The Trachyaretaon brueckneri is commonly referred to as Giant Thorny Stick Insect or Throny Stick Insect. It is native to the rainforest of the Philippines.
This species is wingless, camouflages on bark, and like many other walking stick species, it is nocturnal.
This species feeds very well on bramble. You can also feed leaves of raspberry, ivy, hawthorn, hazel, and oak. You can also change other leaves, and find out what your pets like the best.
The leaves should always be fresh and since the Giant Thorny Stick Insect is nocturnal, you should put in fresh leaves in the evening. You can keep the cuttings in a jar to keep them fresh, but make sure that your pets cannot fall into the water and drown.
Sometimes freshly hatched nymphs have difficulties eating the hard edges. You can either have the adults eat on the leaves first, or cut the hard edges with a knife or scissors.
Make sure that no pesticides were used on the leaves that you feed your pets, and don’t use leaves that grew close to a high traffic road.
The cage for a single Thorny Stick Insect should be at least 9 inches high (23cm). More individuals require a larger enclosure. For several walking sticks (up to 6 individual) you can use an enclosure with 24 inches in height (60cm), 11 inches in width, and 11 inches long (30cm).
You can use some kind of substrate on the ground such as sand or soil, vermiculite, a mixture of sand and humus, or simply paper towels.
Like all Phasmids, the Trychyaretaon Brueckneri molts while hanging upside down from the ceiling. Therefore you should not have too much decoration in the enclosure to give your pets enough space to molt.
During the molt, they crawl out of the exoskeleton and must not touch any decoration or the ground during this process.
Otherwise, they might get stuck in the old skin and lose a limb or die.
Nymphs will molt 6 to 7 times before reaching adulthood.
This species does well at room temperature. The temperature should not drop below 68° F (20° C) at night and should be between 71.6° F (22° C) and 78.8° F (26° C) during the day.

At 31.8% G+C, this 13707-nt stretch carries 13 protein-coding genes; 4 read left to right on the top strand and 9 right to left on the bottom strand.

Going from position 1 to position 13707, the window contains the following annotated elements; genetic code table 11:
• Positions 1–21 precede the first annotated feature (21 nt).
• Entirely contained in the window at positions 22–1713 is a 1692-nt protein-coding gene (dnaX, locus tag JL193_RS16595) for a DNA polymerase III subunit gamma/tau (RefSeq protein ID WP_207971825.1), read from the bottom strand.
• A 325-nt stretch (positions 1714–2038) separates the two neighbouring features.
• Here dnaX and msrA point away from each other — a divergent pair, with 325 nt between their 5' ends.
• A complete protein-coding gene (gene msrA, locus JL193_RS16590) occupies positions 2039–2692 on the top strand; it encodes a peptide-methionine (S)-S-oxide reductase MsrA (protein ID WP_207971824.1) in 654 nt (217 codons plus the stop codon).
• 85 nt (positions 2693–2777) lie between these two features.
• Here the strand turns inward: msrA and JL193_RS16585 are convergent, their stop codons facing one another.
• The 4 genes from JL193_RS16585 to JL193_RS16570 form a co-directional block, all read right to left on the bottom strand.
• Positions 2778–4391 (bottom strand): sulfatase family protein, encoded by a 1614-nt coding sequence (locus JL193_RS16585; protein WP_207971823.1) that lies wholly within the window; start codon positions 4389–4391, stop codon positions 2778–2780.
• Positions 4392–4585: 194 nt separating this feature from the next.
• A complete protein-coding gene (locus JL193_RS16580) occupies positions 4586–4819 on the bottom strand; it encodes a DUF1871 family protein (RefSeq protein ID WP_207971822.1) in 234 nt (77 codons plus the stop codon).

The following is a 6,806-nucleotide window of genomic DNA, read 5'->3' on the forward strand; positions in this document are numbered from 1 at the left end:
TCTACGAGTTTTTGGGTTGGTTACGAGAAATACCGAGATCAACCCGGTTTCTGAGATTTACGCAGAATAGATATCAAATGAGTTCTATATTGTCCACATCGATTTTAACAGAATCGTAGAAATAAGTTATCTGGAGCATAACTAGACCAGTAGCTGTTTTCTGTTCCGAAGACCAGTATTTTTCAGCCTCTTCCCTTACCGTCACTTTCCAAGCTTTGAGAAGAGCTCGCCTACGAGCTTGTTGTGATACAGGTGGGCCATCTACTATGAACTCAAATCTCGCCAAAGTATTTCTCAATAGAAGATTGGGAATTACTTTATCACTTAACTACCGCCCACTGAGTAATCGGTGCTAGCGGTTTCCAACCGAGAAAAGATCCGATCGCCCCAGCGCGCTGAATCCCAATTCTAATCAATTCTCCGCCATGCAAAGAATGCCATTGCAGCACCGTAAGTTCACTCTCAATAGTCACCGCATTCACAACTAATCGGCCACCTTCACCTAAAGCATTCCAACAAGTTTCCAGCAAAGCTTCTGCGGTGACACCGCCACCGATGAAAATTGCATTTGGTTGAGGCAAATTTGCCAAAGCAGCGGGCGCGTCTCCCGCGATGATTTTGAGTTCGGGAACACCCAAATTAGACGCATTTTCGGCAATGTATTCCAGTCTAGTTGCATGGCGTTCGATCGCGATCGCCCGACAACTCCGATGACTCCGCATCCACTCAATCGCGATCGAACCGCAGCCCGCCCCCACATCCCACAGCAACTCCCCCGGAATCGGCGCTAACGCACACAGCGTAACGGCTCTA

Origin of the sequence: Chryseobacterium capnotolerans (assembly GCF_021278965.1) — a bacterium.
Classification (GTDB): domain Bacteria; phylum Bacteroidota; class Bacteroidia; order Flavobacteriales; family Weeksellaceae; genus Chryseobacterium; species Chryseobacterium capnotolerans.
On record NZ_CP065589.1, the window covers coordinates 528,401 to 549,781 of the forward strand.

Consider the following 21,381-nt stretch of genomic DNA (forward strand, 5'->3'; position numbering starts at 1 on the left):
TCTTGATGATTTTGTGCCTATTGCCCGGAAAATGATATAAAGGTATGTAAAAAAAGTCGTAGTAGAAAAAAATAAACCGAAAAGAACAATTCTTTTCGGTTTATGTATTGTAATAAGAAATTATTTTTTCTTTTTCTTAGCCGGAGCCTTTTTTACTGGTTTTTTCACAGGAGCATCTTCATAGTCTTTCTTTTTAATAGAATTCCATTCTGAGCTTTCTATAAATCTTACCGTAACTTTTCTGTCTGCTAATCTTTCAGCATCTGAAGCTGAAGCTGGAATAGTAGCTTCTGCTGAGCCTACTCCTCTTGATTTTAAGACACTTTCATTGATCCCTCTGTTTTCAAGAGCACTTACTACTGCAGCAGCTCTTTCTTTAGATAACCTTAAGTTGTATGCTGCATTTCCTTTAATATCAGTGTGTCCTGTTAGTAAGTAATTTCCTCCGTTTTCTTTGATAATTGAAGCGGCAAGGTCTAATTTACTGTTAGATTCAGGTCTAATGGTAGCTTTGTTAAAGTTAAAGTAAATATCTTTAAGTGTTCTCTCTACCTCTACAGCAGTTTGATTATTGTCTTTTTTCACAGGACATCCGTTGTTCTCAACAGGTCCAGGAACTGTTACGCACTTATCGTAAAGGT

This species will do fine with 60% – 80% humidity. During a molt, walking sticks need higher humidity than usual. You can lightly mist the foodplants every day with some water. Depending on where you live, you might want to dechlorinate your tap water, before using it for your pet insects.
Never spray water directly on the stick insects.
Both males and females have brown bodies that can also be reddish-brown or greenish-gey. They have yellowish eyes and thorns, hence the name: Giant Thorny Stick Insect.
Females are usually around 5 inches long (12,5 cm) and males are way smaller with around 3 inches (7,5 cm)
This species is wingless.
The total lifespan of this species is around one year.
This species reproduces sexually.
That means that both males and females are needed to be able to produce fertilized ova that can develop into nymphs.
During this process, the males sit on the back of the females for up to several weeks.
The females will always lay eggs, once they matured, no matter if they mated or not. But only after they mated, the ova (eggs) will be fertilized and can hatch.
Ova, Incubation Period
Female Giant Thorny Stick Insects will bury the ova in the substrate. The ova can be left in the substrate as long as you provide the necessary conditions for the ova to incubate.
The substrate should be kept moist all the time. Make sure that you detect mold quickly and get rid of it.
You can lightly mist the substrate with the ova in it every 2 to 3 days.
The incubation time will take around 6 months before the nymphs hatch. Colder temperatures will extend the incubation time, while warmer temperatures will shorten it.
Overall Difficulty Rating
The Trachyaretaon Brueckneri is a great beginner pet. It is non-aggressive, low maintenance, easy to care for, and rather sturdy. The tiny thorns on the back can be sharp, but walking sticks are pets that should better to watched than cuddled, anyways.